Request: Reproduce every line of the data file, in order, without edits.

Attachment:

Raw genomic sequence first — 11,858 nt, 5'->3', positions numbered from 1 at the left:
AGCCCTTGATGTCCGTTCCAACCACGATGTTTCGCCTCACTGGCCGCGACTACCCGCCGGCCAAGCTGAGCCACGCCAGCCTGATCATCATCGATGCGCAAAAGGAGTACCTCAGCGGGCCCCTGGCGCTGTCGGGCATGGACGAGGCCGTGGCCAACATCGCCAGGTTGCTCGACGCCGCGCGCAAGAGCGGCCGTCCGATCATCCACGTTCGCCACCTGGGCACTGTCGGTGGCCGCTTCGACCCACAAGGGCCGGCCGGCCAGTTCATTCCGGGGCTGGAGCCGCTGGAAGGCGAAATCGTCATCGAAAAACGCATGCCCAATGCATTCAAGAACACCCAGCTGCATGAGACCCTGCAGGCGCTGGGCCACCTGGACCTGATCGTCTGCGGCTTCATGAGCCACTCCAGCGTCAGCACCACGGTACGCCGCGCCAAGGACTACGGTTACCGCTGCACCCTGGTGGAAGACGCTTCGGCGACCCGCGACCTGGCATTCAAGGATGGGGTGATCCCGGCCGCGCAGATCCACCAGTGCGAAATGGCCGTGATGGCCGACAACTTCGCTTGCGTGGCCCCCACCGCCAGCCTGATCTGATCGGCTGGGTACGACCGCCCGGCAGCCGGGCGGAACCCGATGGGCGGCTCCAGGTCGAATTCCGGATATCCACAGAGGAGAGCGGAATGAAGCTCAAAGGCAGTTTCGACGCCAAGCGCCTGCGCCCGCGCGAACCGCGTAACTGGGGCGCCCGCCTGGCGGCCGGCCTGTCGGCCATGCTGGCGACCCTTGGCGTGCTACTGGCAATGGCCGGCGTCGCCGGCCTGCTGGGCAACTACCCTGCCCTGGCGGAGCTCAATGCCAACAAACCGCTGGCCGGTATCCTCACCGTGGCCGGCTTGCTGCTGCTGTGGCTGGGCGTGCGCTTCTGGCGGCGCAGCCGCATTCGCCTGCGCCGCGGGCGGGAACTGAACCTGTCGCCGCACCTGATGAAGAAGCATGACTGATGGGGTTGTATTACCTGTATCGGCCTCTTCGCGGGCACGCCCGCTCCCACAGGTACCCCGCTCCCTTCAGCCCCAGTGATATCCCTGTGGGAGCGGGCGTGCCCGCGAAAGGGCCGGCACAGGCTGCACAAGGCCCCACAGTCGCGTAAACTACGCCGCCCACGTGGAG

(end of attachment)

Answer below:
Raw genomic sequence first — 11,858 nt, 5'->3', positions numbered from 1 at the left:
AGCCCTTGATGTCCGTTCCAACCACGATGTTTCGCCTCACTGGCCGCGACTACCCGCCGGCCAAGCTGAGCCACGCCAGCCTGATCATCATCGATGCGCAAAAGGAGTACCTCAGCGGGCCCCTGGCGCTGTCGGGCATGGACGAGGCCGTGGCCAACATCGCCAGGTTGCTCGACGCCGCGCGCAAGAGCGGCCGTCCGATCATCCACGTTCGCCACCTGGGCACTGTCGGTGGCCGCTTCGACCCACAAGGGCCGGCCGGCCAGTTCATTCCGGGGCTGGAGCCGCTGGAAGGCGAAATCGTCATCGAAAAACGCATGCCCAATGCATTCAAGAACACCCAGCTGCATGAGACCCTGCAGGCGCTGGGCCACCTGGACCTGATCGTCTGCGGCTTCATGAGCCACTCCAGCGTCAGCACCACGGTACGCCGCGCCAAGGACTACGGTTACCGCTGCACCCTGGTGGAAGACGCTTCGGCGACCCGCGACCTGGCATTCAAGGATGGGGTGATCCCGGCCGCGCAGATCCACCAGTGCGAAATGGCCGTGATGGCCGACAACTTCGCTTGCGTGGCCCCCACCGCCAGCCTGATCTGATCGGCTGGGTACGACCGCCCGGCAGCCGGGCGGAACCCGATGGGCGGCTCCAGGTCGAATTCCGGATATCCACAGAGGAGAGCGGAATGAAGCTCAAAGGCAGTTTCGACGCCAAGCGCCTGCGCCCGCGCGAACCGCGTAACTGGGGCGCCCGCCTGGCGGCCGGCCTGTCGGCCATGCTGGCGACCCTTGGCGTGCTACTGGCAATGGCCGGCGTCGCCGGCCTGCTGGGCAACTACCCTGCCCTGGCGGAGCTCAATGCCAACAAACCGCTGGCCGGTATCCTCACCGTGGCCGGCTTGCTGCTGCTGTGGCTGGGCGTGCGCTTCTGGCGGCGCAGCCGCATTCGCCTGCGCCGCGGGCGGGAACTGAACCTGTCGCCGCACCTGATGAAGAAGCATGACTGATGGGGTTGTATTACCTGTATCGGCCTCTTCGCGGGCACGCCCGCTCCCACAGGTACCCCGCTCCCTTCAGCCCCAGTGATATCCCTGTGGGAGCGGGCGTGCCCGCGAAAGGGCCGGCACAGGCTGCACAAGGCCCCACAGTCGCGTAAACTACGCCGCCCACGTGGAG